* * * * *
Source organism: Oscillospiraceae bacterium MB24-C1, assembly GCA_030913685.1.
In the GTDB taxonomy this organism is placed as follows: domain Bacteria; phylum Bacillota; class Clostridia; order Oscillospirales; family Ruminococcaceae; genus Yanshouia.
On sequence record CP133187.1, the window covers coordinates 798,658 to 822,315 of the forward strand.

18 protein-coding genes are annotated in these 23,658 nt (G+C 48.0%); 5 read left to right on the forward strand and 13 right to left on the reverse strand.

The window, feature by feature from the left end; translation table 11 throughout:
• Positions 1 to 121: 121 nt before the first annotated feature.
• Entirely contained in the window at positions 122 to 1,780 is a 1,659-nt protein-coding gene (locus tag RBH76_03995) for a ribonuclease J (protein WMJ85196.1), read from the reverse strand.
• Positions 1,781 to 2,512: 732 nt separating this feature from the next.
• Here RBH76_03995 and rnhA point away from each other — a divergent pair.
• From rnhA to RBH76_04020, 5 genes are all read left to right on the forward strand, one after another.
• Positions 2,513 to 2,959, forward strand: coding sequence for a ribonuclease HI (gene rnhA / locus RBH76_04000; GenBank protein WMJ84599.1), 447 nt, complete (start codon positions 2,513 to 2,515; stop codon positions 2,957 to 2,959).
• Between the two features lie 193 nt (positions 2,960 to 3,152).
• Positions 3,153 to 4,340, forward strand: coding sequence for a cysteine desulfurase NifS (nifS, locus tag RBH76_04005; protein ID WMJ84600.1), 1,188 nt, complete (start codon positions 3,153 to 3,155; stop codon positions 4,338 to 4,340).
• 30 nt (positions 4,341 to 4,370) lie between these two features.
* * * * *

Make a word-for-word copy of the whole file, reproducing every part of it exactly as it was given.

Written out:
Source organism: Oscillospiraceae bacterium MB24-C1, assembly GCA_030913685.1.
In the GTDB taxonomy this organism is placed as follows: domain Bacteria; phylum Bacillota; class Clostridia; order Oscillospirales; family Ruminococcaceae; genus Yanshouia.
On sequence record CP133187.1, the window covers coordinates 798,658 to 822,315 of the forward strand.

18 protein-coding genes are annotated in these 23,658 nt (G+C 48.0%); 5 read left to right on the forward strand and 13 right to left on the reverse strand.

The window, feature by feature from the left end; translation table 11 throughout:
• Positions 1 to 121: 121 nt before the first annotated feature.
• Entirely contained in the window at positions 122 to 1,780 is a 1,659-nt protein-coding gene (locus tag RBH76_03995) for a ribonuclease J (protein WMJ85196.1), read from the reverse strand.
• Positions 1,781 to 2,512: 732 nt separating this feature from the next.
• Here RBH76_03995 and rnhA point away from each other — a divergent pair.
• From rnhA to RBH76_04020, 5 genes are all read left to right on the forward strand, one after another.
• Positions 2,513 to 2,959, forward strand: coding sequence for a ribonuclease HI (gene rnhA / locus RBH76_04000; GenBank protein WMJ84599.1), 447 nt, complete (start codon positions 2,513 to 2,515; stop codon positions 2,957 to 2,959).
• Between the two features lie 193 nt (positions 2,960 to 3,152).
• Positions 3,153 to 4,340, forward strand: coding sequence for a cysteine desulfurase NifS (nifS, locus tag RBH76_04005; protein ID WMJ84600.1), 1,188 nt, complete (start codon positions 3,153 to 3,155; stop codon positions 4,338 to 4,340).
• 30 nt (positions 4,341 to 4,370) lie between these two features.